For Barack Obama's team, Tuesday was a day unlike any other primary day. Gone were the normal nerves about the final results, the shared leaks of exit polls and the memories of dashed expectations in previous contests.
Since late on Monday evening the Illinois senator's top aides had known they would secure the nomination with a bloc of superdelegates to be rolled out over the course of the coming day. But it wasn't until the elected officials and party insiders started to make their endorsements public early Tuesday afternoon that Team Obama could finally, at long last, begin to relax.
On the plane to St. Paul, Minn., the inner circle could finally savor the historic nature of the victory at hand. The man they worked for was about to become the first African-American candidate ever to top a major-party ticket. Staffers began to hug and joke. Amid the festivities, reporters asked senior strategist David Axelrod if he and his colleagues recognized the milestone they had reached.
"I think that it's going to take a little while for it to sink in," Axelrod said. "We've been so engaged in this process day to day that it's almost surreal that we're at this moment. But I'm proud of him and proud of the country. We started off with the premise that the things that unite us as Americans are greater than the things that divide us and that we could overcome whatever barriers existed. The fact that we have I think says a great deal about the progress that we've made as a country, and I think also a great deal about Barack Obama. So it's an extraordinary night. We're going to celebrate tonight, and then we're going to wake up tomorrow and start all over again, because we're not in this simply to break a barrier. We're in this to try and change the country and the direction of this country."
Other aides expressed a simpler sentiment, after 16 months of travel and hand-to-hand combat with the Clintons. "Relieved," said one senior aide when asked how he felt now that the nomination was clinched. "It will be great to just focus on one thing: the general election."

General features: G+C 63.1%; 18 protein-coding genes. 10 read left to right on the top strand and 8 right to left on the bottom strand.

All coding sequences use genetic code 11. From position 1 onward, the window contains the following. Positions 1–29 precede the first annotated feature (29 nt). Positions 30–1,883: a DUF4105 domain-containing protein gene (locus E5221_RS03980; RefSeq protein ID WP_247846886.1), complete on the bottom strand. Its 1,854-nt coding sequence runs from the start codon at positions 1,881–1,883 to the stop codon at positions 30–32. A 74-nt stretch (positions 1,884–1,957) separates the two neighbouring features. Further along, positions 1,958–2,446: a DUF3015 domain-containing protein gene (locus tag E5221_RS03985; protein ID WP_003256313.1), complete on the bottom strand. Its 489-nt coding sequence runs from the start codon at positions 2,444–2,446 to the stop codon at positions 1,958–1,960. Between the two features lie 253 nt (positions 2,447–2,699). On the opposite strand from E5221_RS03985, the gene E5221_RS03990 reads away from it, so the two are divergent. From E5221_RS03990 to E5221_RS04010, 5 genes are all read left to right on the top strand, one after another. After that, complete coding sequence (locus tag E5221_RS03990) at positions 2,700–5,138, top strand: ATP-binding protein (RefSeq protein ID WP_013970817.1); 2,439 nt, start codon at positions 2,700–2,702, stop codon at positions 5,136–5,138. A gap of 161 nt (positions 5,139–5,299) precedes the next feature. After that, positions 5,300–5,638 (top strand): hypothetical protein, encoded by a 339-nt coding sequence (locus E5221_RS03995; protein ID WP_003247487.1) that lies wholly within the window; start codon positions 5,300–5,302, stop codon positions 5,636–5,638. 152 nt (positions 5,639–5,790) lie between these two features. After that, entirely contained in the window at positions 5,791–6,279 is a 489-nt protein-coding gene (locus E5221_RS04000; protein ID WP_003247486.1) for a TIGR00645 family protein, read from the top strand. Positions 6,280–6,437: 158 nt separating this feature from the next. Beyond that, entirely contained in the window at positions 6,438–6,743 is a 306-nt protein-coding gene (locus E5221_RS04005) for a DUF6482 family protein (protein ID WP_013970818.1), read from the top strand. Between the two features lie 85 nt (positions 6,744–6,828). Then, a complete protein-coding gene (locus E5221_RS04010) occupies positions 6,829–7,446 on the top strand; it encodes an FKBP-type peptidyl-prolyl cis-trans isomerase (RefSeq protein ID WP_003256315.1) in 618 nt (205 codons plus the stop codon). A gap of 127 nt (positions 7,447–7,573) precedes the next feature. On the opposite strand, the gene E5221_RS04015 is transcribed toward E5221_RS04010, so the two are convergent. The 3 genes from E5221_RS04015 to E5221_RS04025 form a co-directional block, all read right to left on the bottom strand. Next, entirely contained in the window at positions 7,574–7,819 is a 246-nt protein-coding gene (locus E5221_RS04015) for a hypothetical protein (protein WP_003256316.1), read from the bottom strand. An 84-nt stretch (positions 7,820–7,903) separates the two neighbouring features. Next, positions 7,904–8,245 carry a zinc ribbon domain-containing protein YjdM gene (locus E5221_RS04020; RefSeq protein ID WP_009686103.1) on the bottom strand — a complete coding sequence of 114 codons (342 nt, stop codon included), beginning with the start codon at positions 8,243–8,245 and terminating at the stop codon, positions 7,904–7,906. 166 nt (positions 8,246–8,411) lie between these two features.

That's what Obama did in his speech in St. Paul, returning to the original theme of his campaign: a call to turn the page on the policies of the past and forge a new politics.
He was gracious about Hillary Clinton's talents, suggesting she would play an active role in helping execute the agenda of an Obama administration. "We've certainly had our differences over the last 16 months," he said. "But as someone who's shared a stage with her many times, I can tell you that what gets Hillary Clinton up in the morning—even in the face of tough odds—is exactly what sent her and Bill Clinton to sign up for their first campaign in Texas all those years ago; what sent her to work at the Children's Defense Fund and made her fight for health care as First Lady; what led her to the United States Senate and fueled her barrier-breaking campaign for the presidency: an unyielding desire to improve the lives of ordinary Americans, no matter how difficult the fight may be.
"And you can rest assured that when we finally win the battle for universal health care in this country, she will be central to that victory. When we transform our energy policy and lift our children out of poverty, it will be because she worked to help make it happen. Our party and our country are better off because of her, and I am a better candidate for having had the honor to compete with Hillary Rodham Clinton."